Please create an account to participate in the Slashdot moderation system


Forgot your password?

Slashdot videos: Now with more Slashdot!

  • View

  • Discuss

  • Share

We've improved Slashdot's video section; now you can view our video interviews, product close-ups and site visits with all the usual Slashdot options to comment, share, etc. No more walled garden! It's a work in progress -- we hope you'll check it out (Learn more about the recent updates).


Comment: Re:... I'd be highly insulted if i were religious (Score 1) 411

by jc42 (#49139023) Attached to: Machine Intelligence and Religion

Doesn't the entire premise assume that the religious have reduced their definition of the soul down to something a bit of code could produce?

how the hell would you save something with no persistence beyond death? it'd be like trying to baptize a dog, or a tree.

Nah; a better comparison would be like making a backup dump. Then, if the original hardware (body) dies, you can just configure a new one and restore all its data from the backup.

Maybe that's what a "soul" really is, a backup made continuously in some celestial data vault.

Comment: Re:One thing for sure (Score 4, Interesting) 411

by jc42 (#49138895) Attached to: Machine Intelligence and Religion

AI will believe in the creator. (Or will they?)

Of course they will, since they'll generally know their creator(s) personally, and they'll be in routine communication.

A very real problem for the religious folks is that their purported creator seems to refuse to communicate with his (her?) creations. True, religious people routinely claim to be talking directly to their god, but they can't demonstrate this communication to the rest of us. The result is that many of us just dismiss them as making it all up (probably for profit), and they're not really communicating with any such beings at all. If they are, why can't they show us the evidence?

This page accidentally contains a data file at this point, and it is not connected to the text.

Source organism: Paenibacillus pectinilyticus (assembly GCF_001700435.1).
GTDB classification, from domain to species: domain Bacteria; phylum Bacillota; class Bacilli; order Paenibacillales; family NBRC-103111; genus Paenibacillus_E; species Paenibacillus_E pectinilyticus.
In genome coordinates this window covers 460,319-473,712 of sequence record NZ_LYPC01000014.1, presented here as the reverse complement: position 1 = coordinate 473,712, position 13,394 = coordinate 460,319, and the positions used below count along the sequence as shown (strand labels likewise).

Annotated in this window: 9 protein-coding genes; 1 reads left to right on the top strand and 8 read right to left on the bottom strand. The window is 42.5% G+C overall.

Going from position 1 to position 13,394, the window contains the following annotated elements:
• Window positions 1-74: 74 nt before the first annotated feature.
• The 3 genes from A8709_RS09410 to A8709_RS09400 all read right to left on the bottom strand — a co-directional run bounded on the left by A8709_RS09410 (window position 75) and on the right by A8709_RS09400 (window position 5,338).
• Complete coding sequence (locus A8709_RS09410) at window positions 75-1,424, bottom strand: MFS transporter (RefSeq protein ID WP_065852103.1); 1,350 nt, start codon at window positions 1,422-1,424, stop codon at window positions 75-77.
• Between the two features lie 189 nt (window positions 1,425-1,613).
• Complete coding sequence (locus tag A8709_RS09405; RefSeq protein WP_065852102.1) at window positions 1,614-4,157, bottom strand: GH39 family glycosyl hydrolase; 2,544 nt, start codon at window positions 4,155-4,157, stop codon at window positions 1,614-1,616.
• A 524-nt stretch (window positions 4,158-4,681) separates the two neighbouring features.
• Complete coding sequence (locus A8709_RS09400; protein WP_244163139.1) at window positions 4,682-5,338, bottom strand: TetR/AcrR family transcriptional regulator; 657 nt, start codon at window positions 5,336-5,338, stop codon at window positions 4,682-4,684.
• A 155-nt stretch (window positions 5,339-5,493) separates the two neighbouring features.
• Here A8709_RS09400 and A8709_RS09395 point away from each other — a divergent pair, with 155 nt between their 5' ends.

Any real AIs wouldn't have this problem, since their creators would be out and about, showing off their creations for all the world to see (and also for profit).

Comment: Re:If you hate Change so much...... (Score 1) 447

by aardvarkjoe (#49137657) Attached to: Users Decry New Icon Look In Windows 10

1c coin exists because there is a zinc lobby though they have agreed to a compromise which is a problem for the vending machine lobby. There is fundamentally no good reason economically and even politically this would be fixable given a less destructive congress.

The zinc lobby is a large part of the reason why the government won't make the change, but not the only one. The last time I discussed it with anyone, I was amazed at the number of seemingly rational people who were convinced that any attempt to get rid of the penny was a conspiracy to drive up prices.

Change of any sort frightens people, even over the stupidest of things.

Comment: Re:Exception... (Score 4, Informative) 81

by jc42 (#49113507) Attached to: Ancient and Modern People Followed Same Mathematical Rule To Build Cities

And then there's Boston.

Funny, but also maybe relevant. Boston is one of many cities that resulted from the slow expansion and merger of a group of small towns that were essentially separate communities before the days of modern transportation. It has lots of "centers" that used to be separated by forest and farmland, but are now a continuous urban area.